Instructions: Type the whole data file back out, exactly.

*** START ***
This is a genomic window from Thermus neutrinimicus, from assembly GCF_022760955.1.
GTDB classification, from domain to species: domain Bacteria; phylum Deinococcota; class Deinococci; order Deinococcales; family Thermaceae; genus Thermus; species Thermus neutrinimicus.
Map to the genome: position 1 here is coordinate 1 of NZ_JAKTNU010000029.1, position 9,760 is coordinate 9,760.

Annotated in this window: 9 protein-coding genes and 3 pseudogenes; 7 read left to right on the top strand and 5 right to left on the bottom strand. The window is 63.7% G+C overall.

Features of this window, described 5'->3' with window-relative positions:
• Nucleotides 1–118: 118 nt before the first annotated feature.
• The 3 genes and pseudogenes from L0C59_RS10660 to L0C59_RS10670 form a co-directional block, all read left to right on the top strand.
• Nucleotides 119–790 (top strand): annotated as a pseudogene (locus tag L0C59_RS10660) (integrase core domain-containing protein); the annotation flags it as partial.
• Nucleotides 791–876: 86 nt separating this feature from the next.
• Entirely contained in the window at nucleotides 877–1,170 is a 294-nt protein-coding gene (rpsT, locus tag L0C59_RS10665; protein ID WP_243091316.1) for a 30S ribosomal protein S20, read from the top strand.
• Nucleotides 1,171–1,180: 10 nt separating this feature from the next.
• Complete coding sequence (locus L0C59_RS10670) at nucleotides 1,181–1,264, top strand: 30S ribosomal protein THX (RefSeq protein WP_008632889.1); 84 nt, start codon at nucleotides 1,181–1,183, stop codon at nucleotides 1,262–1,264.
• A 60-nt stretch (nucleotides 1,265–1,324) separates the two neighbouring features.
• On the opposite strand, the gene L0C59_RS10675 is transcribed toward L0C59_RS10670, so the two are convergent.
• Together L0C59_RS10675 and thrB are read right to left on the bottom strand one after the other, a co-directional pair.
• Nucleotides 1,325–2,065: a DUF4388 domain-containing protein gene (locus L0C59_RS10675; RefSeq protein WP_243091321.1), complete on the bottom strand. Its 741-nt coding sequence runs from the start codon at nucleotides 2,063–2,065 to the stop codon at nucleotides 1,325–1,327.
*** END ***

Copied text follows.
This is a genomic window from Thermus neutrinimicus, from assembly GCF_022760955.1.
GTDB classification, from domain to species: domain Bacteria; phylum Deinococcota; class Deinococci; order Deinococcales; family Thermaceae; genus Thermus; species Thermus neutrinimicus.
Map to the genome: position 1 here is coordinate 1 of NZ_JAKTNU010000029.1, position 9,760 is coordinate 9,760.

Annotated in this window: 9 protein-coding genes and 3 pseudogenes; 7 read left to right on the top strand and 5 right to left on the bottom strand. The window is 63.7% G+C overall.

Features of this window, described 5'->3' with window-relative positions:
• Nucleotides 1–118: 118 nt before the first annotated feature.
• The 3 genes and pseudogenes from L0C59_RS10660 to L0C59_RS10670 form a co-directional block, all read left to right on the top strand.
• Nucleotides 119–790 (top strand): annotated as a pseudogene (locus tag L0C59_RS10660) (integrase core domain-containing protein); the annotation flags it as partial.
• Nucleotides 791–876: 86 nt separating this feature from the next.
• Entirely contained in the window at nucleotides 877–1,170 is a 294-nt protein-coding gene (rpsT, locus tag L0C59_RS10665; protein ID WP_243091316.1) for a 30S ribosomal protein S20, read from the top strand.
• Nucleotides 1,171–1,180: 10 nt separating this feature from the next.
• Complete coding sequence (locus L0C59_RS10670) at nucleotides 1,181–1,264, top strand: 30S ribosomal protein THX (RefSeq protein WP_008632889.1); 84 nt, start codon at nucleotides 1,181–1,183, stop codon at nucleotides 1,262–1,264.
• A 60-nt stretch (nucleotides 1,265–1,324) separates the two neighbouring features.
• On the opposite strand, the gene L0C59_RS10675 is transcribed toward L0C59_RS10670, so the two are convergent.
• Together L0C59_RS10675 and thrB are read right to left on the bottom strand one after the other, a co-directional pair.
• Nucleotides 1,325–2,065: a DUF4388 domain-containing protein gene (locus L0C59_RS10675; RefSeq protein WP_243091321.1), complete on the bottom strand. Its 741-nt coding sequence runs from the start codon at nucleotides 2,063–2,065 to the stop codon at nucleotides 1,325–1,327.